Even before the state of California passed a law that could disrupt the equilibrium of college athletics by allowing student-athletes to earn money based on their names, images and likenesses, one prominent athletic director spoke out in opposition of the change, saying that California’s schools would not “be members of the NCAA” under such legislation.
Gene Smith, athletic director at Ohio State and co-chair of the NCAA-appointed working group that’s studying the issue of name, image and likeness, told USA Today that California’s legislation — which passed the state Legislature unanimously and was reportedly signed by Gov. Gavin Newsom — would likely preclude him from scheduling games against schools in California after its effective date of Jan. 1, 2023.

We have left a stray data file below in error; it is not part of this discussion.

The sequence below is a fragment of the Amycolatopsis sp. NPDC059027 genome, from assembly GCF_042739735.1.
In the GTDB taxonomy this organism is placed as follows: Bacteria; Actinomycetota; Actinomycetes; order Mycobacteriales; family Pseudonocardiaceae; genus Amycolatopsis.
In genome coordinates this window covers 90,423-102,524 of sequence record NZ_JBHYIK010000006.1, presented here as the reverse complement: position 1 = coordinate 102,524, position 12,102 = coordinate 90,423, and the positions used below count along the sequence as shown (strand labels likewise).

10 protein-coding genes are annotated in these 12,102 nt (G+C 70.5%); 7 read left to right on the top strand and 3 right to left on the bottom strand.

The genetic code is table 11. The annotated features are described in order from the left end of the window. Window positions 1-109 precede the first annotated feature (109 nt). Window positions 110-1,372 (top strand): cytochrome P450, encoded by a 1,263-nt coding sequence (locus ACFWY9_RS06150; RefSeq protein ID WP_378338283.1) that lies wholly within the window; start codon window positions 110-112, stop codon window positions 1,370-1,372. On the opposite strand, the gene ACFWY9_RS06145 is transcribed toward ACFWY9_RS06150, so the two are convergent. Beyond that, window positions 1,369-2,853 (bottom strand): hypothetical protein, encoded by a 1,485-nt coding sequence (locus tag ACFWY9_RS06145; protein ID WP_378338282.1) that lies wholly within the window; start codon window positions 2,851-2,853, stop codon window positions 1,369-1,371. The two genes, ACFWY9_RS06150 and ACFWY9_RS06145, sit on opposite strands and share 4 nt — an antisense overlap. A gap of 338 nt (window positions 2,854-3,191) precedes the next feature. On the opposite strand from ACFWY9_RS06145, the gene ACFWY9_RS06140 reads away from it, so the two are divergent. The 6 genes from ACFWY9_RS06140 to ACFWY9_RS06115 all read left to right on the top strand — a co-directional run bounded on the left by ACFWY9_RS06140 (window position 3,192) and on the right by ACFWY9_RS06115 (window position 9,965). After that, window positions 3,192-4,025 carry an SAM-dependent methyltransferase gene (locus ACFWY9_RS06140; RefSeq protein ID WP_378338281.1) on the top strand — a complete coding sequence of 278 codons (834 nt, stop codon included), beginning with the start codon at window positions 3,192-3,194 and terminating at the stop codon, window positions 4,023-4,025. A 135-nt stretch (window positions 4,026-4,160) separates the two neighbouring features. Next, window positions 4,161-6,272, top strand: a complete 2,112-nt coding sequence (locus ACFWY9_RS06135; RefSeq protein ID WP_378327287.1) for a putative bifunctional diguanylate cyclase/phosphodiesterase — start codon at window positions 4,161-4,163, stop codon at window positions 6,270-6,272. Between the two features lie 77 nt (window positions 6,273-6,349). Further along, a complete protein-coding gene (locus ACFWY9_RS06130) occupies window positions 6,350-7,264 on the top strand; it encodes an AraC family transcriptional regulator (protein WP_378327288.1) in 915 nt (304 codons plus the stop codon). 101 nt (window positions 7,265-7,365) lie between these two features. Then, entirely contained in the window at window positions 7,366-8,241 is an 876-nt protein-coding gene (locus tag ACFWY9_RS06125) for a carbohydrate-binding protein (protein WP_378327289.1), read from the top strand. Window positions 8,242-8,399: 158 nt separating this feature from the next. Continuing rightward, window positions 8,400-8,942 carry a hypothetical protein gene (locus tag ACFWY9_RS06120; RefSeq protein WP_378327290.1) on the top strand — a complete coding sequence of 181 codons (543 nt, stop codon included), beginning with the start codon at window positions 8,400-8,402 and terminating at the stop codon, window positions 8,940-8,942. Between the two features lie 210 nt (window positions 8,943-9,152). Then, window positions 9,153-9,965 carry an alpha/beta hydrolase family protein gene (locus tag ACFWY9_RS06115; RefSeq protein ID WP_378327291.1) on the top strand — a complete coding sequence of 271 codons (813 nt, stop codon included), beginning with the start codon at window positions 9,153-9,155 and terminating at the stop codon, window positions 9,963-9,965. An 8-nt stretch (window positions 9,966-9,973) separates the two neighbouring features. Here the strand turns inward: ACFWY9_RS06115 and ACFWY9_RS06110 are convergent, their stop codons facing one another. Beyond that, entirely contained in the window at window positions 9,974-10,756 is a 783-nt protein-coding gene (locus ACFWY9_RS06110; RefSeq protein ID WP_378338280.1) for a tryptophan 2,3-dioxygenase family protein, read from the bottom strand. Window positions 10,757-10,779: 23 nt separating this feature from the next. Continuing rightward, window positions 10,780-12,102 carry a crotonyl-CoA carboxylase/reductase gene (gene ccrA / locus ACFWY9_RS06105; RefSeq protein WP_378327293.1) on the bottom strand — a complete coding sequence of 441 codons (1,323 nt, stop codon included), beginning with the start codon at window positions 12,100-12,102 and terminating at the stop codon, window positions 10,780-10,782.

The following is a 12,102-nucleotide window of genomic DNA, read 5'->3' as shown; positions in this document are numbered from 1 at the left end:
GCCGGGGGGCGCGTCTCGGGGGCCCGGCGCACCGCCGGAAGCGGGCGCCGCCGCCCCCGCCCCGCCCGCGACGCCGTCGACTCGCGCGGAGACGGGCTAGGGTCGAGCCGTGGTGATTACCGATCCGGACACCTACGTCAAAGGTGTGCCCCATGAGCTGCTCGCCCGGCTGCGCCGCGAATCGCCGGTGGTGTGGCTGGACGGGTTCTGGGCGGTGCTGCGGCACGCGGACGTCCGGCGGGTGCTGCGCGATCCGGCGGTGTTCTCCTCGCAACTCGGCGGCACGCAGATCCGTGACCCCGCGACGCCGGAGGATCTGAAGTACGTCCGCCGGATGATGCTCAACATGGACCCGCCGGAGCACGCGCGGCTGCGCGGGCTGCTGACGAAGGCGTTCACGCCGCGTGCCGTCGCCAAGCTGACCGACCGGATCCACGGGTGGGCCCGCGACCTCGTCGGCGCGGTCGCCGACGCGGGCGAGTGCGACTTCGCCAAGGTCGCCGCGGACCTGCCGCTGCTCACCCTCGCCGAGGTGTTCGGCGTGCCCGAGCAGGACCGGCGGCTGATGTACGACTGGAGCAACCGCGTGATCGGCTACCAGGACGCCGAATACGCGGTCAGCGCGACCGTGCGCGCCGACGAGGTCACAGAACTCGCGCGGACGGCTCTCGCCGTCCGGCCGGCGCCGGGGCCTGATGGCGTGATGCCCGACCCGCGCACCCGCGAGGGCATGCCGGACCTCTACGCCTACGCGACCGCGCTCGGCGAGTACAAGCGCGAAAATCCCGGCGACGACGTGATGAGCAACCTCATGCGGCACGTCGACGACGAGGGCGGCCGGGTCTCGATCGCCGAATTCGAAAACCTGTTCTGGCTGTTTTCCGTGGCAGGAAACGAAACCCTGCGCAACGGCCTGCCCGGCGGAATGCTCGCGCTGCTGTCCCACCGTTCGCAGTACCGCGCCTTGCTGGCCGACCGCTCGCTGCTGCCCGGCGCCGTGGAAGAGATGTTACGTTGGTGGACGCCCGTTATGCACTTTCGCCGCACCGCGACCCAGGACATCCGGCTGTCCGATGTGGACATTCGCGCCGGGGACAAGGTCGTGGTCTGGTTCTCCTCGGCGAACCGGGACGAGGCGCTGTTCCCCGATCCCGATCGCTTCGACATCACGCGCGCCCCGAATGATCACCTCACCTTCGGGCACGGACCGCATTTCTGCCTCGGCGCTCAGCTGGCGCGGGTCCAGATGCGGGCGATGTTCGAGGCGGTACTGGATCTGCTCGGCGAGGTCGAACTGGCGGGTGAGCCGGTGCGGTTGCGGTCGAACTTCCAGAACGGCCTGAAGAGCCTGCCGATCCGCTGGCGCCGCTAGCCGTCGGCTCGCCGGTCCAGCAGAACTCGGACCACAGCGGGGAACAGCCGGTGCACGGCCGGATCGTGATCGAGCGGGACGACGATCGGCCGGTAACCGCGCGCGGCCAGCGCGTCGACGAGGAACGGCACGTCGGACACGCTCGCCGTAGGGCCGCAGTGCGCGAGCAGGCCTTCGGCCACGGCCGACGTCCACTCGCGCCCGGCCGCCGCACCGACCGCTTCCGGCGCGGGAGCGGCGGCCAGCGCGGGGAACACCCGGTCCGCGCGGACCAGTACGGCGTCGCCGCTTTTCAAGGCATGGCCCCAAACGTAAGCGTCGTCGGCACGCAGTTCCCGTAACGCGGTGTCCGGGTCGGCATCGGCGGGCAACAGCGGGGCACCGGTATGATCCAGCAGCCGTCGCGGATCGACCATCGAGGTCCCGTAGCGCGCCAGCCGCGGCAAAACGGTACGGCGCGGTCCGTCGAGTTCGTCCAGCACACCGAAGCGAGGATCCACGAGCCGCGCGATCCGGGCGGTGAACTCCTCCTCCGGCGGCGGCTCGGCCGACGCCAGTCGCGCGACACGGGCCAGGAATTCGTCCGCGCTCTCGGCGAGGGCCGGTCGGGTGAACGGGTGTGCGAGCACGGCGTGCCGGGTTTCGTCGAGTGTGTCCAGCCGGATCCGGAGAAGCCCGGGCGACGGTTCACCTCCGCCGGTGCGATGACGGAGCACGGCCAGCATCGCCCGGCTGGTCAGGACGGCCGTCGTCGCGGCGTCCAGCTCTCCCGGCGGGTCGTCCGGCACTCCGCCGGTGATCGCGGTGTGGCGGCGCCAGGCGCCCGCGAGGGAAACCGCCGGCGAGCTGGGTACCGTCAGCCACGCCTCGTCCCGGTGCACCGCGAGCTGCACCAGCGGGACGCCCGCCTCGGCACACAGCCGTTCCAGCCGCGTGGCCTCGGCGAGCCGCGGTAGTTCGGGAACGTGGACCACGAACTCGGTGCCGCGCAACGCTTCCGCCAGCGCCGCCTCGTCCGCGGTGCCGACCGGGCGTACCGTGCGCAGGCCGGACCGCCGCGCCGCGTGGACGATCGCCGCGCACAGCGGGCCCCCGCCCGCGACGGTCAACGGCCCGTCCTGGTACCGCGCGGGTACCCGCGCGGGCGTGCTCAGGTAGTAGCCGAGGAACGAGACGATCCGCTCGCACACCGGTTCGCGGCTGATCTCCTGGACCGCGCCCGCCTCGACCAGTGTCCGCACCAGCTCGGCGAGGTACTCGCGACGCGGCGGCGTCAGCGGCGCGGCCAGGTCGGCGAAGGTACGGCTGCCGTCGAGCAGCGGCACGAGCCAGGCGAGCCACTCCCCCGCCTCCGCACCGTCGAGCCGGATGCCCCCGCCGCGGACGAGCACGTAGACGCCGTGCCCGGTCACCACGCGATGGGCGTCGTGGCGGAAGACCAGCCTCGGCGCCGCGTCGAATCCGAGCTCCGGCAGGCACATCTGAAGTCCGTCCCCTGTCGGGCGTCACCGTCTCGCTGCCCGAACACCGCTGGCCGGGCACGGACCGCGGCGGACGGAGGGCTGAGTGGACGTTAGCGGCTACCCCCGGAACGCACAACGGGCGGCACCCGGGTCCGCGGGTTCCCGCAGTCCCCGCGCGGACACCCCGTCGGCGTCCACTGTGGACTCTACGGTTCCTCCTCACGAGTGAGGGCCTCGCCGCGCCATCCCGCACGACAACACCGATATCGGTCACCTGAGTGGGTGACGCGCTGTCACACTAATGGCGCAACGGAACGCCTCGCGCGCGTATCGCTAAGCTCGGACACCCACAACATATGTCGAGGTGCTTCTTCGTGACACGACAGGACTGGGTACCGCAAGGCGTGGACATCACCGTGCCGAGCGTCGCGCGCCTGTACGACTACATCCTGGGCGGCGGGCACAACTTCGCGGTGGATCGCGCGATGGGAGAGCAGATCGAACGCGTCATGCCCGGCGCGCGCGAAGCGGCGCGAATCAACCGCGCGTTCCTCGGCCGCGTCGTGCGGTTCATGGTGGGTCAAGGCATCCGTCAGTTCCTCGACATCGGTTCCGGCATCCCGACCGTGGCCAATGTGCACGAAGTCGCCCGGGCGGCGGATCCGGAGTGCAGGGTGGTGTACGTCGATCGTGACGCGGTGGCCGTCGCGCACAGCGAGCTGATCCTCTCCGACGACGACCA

“If the California law goes into effect in ‘23, and let’s say the NCAA legislation, however it emerges, doesn’t quite meet what California wants it to be and they continue to hold that law, who’s going to play (California schools?)” Smith said last week. “We’re certainly not. They won’t be members of the NCAA. I think that’s going to be the problem.”
Proponents of the bill have said that part of why they baked in the 2023 effective date is to provide the NCAA time to update its own policies. Meanwhile, the NCAA working group is slated to provide a report on the name, image and likeness issue to the body’s Board of Governors in October.
“There is a simple fix for (the NCAA’s member schools). They can do the right thing and provide the right to name, image and likeness to all student-athletes,” said California State Sen. Nancy Skinner, who authored the legislation.
Despite the delayed effective date, the bill will likely result in seismic changes almost immediately, as recruiting takes place years in advance of an athlete actually arriving on campus and scheduling is likewise done years out.
Gov. Newsom signed the bill in a video released Monday.